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Humans May Not be as Individualistic as Formerly Believed

Using artificial intelligence (AI), a computer scientist from Aston University has shown that humans are not as individual as formerly believed.

Image Credit: Aston University

In the late 1960s, renowned psychologist Stanley Milgram showed that if a person notices a crowd looking in one direction, they are likely to copy their gaze.

However, now, Dr. Ulysses Bernardet in the Computer Science Research Group at Aston University, working with specialists from Germany and Belgium, has discovered proof that human actions follow a two-step process when in a crowd.

Their findings, reported in iScience, illustrate that humans undergo a two-stage process, where they are more likely to first copy a crowd and only then think on their own.

The scientists believe their results will improve the insight into how humans form decisions based on how other humans behave.

To test this concept, the team created an experiment using an immersive virtual reality (VR) set in a replicated city street.

All 160 participants were independently observed as they watched a film within the VR environment developed for the experiment.

As they watched the movie, ten computer-created “spectators” within the VR-simulated street were operated by AI to try to influence the direction of the individual participant’s gaze.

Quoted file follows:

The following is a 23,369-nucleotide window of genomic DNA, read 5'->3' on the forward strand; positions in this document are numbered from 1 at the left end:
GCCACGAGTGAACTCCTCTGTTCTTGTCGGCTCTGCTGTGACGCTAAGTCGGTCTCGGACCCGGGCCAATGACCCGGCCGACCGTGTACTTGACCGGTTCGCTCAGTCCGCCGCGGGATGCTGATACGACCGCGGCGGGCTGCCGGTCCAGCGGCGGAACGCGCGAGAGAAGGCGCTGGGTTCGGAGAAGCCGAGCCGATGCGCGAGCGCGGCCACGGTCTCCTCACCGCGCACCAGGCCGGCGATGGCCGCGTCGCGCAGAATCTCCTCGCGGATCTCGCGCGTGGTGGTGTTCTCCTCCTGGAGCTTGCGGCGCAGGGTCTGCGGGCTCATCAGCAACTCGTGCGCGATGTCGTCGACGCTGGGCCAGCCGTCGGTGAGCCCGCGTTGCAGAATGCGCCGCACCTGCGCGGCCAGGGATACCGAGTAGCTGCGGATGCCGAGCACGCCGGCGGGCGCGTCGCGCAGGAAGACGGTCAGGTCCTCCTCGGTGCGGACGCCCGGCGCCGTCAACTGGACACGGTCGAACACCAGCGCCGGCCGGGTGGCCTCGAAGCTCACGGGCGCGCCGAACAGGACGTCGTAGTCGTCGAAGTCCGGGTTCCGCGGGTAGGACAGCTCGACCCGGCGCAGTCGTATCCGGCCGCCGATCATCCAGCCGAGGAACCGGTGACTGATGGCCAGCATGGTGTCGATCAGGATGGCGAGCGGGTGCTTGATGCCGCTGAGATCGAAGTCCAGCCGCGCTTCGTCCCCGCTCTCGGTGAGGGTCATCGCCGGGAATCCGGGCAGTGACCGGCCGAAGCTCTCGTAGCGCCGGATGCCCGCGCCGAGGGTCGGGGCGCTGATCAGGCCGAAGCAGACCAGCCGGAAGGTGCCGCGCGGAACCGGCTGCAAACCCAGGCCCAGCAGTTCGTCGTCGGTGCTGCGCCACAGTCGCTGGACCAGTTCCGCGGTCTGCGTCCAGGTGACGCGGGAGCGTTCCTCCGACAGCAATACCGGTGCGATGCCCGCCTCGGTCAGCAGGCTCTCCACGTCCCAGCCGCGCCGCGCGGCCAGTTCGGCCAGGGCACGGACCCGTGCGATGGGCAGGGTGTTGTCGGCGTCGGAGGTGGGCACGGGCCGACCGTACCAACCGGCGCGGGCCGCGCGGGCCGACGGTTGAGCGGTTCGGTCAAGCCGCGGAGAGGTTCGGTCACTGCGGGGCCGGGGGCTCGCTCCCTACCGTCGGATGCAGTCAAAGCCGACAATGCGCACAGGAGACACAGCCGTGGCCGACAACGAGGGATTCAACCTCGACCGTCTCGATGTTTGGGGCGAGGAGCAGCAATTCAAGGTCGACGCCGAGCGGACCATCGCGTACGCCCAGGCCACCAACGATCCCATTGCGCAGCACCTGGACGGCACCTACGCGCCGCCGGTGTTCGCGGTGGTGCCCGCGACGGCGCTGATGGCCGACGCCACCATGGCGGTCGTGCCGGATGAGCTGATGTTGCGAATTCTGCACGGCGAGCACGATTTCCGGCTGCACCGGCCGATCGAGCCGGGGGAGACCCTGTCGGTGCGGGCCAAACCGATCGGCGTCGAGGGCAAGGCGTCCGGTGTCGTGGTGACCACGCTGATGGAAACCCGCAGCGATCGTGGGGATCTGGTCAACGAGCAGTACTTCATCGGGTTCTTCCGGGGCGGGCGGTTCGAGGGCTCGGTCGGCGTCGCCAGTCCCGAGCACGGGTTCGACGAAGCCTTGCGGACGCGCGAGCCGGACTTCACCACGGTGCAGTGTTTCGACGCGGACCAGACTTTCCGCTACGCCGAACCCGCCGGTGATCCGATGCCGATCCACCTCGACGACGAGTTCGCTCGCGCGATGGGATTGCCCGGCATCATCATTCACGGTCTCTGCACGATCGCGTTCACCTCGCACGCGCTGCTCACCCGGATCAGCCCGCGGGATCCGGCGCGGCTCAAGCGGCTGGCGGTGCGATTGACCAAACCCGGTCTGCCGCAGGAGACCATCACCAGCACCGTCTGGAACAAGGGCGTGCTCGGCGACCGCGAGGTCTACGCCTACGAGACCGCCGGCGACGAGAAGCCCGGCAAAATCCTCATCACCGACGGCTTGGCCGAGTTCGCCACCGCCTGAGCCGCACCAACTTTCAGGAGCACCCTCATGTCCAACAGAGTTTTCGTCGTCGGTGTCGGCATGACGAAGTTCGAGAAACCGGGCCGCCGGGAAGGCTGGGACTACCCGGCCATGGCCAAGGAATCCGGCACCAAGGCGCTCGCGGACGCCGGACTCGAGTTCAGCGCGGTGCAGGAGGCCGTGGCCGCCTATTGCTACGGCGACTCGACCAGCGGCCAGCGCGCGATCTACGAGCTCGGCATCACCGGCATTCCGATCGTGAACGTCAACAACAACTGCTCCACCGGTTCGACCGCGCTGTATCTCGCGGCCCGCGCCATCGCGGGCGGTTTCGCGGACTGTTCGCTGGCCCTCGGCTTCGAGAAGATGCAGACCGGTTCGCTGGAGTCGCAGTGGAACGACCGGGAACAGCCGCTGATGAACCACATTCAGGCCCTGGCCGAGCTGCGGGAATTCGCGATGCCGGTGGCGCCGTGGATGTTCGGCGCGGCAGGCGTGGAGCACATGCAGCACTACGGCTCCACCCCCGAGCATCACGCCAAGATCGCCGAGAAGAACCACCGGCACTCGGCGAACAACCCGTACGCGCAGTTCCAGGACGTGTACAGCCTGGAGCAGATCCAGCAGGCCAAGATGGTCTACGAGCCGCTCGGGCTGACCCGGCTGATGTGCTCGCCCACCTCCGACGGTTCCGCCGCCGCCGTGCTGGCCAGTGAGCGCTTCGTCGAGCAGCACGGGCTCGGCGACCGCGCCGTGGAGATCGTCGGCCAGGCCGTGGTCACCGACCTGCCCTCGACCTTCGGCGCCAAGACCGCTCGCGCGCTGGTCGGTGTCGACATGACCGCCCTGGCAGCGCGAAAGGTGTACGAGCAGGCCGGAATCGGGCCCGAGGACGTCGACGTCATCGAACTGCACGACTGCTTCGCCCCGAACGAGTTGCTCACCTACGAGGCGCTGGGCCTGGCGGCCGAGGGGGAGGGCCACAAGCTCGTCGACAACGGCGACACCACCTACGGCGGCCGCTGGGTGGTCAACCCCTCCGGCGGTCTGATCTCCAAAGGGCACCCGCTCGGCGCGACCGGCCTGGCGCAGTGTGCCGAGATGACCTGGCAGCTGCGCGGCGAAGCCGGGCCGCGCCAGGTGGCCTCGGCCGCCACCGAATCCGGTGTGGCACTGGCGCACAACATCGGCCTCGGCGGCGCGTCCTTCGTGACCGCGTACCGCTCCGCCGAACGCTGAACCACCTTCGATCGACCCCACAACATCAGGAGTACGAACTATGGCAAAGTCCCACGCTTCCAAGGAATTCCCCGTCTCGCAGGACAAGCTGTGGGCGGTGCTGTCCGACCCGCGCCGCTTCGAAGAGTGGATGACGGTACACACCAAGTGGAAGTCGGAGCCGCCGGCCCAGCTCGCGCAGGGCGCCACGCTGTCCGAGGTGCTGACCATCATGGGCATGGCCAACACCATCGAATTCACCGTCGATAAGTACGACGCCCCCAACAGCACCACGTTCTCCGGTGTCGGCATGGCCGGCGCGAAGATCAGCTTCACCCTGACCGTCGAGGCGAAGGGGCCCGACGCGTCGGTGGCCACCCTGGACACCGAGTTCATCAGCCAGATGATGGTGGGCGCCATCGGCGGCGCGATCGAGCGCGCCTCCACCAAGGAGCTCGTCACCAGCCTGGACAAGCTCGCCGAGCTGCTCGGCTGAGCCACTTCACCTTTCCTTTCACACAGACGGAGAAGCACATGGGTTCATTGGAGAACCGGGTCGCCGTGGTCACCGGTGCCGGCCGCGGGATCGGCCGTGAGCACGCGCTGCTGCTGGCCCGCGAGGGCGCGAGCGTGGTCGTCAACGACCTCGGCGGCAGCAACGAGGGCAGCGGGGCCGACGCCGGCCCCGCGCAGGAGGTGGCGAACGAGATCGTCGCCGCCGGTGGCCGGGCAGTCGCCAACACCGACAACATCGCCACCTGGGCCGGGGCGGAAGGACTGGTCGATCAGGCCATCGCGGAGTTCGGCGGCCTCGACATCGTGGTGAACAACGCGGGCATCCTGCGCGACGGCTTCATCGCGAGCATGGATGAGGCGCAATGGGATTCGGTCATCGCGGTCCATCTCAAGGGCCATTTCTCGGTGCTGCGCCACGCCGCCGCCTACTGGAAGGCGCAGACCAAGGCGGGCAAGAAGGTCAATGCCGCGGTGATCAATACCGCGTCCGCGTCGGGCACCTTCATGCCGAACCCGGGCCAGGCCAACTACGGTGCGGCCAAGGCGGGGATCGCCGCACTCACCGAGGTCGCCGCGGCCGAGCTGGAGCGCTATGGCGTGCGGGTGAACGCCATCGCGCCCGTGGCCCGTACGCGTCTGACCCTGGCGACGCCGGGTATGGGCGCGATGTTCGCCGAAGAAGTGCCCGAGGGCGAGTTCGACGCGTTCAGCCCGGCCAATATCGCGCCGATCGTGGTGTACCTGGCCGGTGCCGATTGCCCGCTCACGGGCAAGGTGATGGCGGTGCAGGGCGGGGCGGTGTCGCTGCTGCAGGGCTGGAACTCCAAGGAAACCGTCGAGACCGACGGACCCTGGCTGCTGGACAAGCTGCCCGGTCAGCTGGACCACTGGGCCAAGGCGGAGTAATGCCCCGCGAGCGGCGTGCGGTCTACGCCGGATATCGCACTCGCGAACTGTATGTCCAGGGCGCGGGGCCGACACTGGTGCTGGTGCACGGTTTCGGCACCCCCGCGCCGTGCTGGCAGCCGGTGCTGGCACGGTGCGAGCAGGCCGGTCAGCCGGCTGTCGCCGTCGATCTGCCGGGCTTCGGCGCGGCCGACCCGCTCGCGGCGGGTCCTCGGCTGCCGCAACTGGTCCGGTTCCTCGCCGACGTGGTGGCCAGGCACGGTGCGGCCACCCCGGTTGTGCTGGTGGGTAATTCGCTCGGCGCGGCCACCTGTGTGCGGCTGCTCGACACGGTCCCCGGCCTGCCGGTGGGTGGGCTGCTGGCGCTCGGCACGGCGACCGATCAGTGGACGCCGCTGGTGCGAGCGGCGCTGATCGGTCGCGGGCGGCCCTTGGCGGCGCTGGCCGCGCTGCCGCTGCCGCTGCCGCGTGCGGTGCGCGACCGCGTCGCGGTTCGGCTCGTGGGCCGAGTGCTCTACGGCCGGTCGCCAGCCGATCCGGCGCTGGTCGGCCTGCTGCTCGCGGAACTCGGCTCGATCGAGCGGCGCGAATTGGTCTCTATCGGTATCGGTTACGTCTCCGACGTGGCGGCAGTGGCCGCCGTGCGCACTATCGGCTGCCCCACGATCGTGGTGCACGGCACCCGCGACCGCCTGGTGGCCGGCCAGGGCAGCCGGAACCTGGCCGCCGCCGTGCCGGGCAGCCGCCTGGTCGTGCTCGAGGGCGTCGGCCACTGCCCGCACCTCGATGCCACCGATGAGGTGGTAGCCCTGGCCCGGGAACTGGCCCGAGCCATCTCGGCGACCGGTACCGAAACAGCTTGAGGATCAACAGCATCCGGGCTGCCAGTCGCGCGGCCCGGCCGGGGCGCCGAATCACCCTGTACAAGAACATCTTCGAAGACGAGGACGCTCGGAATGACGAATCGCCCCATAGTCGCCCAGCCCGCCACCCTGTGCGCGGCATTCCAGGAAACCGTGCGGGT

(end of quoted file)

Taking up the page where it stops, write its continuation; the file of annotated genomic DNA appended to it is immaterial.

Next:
During the experiment, three different sounds, such as an explosion, were played, emanating from either the right or left of the virtual street. Simultaneously, several of the “spectators” looked in a particular direction but not always in the direction of the virtual sound.

The academics calculated a direct and indirect measure of gaze-following.

The direct measure was the proportion of trials wherein participants copied the gaze of the crowd.

The indirect measure took into consideration the reaction speed of participants depending on whether they were taught to look in the same or opposite direction as the audience.

The experiment’s outcomes support the belief that the influence of a crowd is best described by a two-step model.

Dr. Bernardet stated: “Humans demonstrate an initial tendency to follow others — a reflexive, imitative process. But this is followed by a more deliberate, strategic process when a person will decide whether to copy others around them, or not. One way in which groups affect individuals is by steering their gaze.”

This influence is not only felt in the form of social norms but also impacts immediate actions and lies at the heart of group behaviors such as rioting and mass panic. Our model is not only consistent with evidence gained using brain imaging, but also with recent evidence that gaze following is the manifestation of a complex interplay between basic attentional and advanced social processes.

Dr. Ulysses Bernardet, Computer Science Research Group, Aston University

The scientists believe their experiments will pave the way for the better use of AI and VR in behavioral sciences.

Journal Reference

Cracco, E., et al. (2022) Evidence for a two-step model of social group influence. iScience.


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